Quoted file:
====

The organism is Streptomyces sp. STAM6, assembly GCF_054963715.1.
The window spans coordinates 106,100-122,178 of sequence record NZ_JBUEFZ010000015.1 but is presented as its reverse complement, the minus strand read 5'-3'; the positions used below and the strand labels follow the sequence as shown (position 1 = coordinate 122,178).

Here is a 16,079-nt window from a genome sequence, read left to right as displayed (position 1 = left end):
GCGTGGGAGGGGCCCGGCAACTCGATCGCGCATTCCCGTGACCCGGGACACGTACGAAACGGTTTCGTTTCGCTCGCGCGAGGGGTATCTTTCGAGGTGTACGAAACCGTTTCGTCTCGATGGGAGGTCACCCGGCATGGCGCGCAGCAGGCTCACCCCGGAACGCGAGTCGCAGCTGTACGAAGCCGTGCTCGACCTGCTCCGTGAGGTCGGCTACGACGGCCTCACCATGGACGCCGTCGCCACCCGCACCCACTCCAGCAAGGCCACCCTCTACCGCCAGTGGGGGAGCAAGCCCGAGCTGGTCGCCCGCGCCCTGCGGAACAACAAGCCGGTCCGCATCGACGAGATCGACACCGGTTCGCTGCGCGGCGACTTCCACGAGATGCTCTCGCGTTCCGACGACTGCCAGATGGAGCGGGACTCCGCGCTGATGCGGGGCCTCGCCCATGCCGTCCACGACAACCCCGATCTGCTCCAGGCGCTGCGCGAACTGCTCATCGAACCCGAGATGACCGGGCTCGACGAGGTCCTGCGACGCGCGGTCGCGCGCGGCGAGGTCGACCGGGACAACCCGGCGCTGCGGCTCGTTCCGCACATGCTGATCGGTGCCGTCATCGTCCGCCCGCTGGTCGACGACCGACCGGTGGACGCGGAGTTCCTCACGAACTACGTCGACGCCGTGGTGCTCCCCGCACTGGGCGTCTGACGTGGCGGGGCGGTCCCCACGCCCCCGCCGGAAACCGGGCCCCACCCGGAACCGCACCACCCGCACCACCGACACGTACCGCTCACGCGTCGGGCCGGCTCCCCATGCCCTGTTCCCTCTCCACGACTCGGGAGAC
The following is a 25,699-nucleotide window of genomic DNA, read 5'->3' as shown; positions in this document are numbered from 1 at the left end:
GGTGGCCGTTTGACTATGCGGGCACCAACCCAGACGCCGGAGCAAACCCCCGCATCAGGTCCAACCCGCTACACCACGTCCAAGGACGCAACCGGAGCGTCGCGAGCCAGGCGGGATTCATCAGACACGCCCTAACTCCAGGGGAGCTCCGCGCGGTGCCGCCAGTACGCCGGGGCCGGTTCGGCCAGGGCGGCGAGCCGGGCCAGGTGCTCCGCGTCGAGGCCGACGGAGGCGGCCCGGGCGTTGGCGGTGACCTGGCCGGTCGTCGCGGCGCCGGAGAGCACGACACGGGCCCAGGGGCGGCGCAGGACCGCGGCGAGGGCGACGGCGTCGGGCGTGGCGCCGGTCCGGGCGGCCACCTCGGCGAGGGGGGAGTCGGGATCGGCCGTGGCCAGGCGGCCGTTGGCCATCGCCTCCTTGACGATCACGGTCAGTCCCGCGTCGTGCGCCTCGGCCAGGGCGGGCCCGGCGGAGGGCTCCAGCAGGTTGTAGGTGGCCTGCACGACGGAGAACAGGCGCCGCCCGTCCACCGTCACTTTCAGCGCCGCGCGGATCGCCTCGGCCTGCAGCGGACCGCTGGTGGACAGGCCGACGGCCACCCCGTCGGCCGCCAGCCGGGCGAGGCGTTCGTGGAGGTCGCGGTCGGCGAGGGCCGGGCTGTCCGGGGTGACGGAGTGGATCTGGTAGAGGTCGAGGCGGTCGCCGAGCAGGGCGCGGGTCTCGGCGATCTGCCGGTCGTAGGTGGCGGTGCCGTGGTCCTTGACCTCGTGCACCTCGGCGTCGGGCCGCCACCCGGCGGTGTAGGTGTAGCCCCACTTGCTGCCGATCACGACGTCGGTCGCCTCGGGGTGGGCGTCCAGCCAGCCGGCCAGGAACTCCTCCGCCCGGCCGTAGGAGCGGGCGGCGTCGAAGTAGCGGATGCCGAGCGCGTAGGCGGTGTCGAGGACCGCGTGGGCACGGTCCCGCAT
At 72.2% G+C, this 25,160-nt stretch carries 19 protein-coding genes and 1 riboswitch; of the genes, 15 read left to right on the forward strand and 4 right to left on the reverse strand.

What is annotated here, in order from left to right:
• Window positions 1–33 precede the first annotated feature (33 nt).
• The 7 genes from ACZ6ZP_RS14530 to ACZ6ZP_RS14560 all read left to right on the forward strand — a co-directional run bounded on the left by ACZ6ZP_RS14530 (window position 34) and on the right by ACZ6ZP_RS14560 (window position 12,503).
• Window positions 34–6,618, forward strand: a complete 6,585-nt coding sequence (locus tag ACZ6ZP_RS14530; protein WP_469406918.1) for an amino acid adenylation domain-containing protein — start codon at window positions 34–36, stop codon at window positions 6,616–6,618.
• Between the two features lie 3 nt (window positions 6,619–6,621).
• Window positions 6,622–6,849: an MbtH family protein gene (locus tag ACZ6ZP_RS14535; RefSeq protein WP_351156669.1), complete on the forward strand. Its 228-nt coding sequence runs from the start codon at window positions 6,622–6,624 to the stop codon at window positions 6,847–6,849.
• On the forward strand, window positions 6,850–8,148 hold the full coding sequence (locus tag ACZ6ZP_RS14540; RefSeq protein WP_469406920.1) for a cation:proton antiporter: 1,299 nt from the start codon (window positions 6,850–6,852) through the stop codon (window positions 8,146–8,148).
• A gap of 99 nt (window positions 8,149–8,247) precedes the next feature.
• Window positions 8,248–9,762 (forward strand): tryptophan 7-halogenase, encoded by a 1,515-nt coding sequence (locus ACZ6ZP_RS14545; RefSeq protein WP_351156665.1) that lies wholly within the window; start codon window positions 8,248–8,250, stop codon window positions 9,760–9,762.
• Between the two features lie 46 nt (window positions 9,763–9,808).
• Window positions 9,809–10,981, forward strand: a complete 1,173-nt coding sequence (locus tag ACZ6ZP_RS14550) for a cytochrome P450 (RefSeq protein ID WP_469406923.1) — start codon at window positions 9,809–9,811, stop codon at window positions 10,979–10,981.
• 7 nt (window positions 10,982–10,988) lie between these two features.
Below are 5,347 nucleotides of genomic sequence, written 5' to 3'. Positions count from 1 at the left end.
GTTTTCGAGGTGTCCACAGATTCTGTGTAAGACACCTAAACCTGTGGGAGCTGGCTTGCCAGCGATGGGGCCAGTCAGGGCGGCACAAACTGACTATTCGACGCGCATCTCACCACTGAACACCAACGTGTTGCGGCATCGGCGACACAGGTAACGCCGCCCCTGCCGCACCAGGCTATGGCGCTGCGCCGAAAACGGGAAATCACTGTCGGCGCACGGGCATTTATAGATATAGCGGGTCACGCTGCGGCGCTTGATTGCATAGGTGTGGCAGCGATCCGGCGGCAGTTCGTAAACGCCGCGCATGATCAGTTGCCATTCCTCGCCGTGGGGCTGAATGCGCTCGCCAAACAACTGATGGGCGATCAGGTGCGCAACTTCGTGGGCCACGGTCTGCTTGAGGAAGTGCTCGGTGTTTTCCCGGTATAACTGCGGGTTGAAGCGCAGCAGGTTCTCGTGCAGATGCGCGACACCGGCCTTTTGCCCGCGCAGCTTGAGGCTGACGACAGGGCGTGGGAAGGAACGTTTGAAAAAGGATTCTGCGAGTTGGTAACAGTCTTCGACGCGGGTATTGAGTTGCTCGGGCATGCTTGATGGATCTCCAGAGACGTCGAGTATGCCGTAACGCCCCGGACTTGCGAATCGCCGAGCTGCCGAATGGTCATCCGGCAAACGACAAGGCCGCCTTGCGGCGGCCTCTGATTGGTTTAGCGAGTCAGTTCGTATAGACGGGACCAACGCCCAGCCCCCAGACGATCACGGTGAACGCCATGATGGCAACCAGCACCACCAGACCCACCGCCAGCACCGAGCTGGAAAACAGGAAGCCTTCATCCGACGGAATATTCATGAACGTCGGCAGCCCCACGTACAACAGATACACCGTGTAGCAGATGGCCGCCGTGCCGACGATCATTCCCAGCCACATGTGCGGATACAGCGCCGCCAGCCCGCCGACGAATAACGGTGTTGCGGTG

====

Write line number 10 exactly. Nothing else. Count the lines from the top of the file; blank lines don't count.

• The 7 genes from ACZ6ZP_RS14530 to ACZ6ZP_RS14560 all read left to right on the forward strand — a co-directional run bounded on the left by ACZ6ZP_RS14530 (window position 34) and on the right by ACZ6ZP_RS14560 (window position 12,503).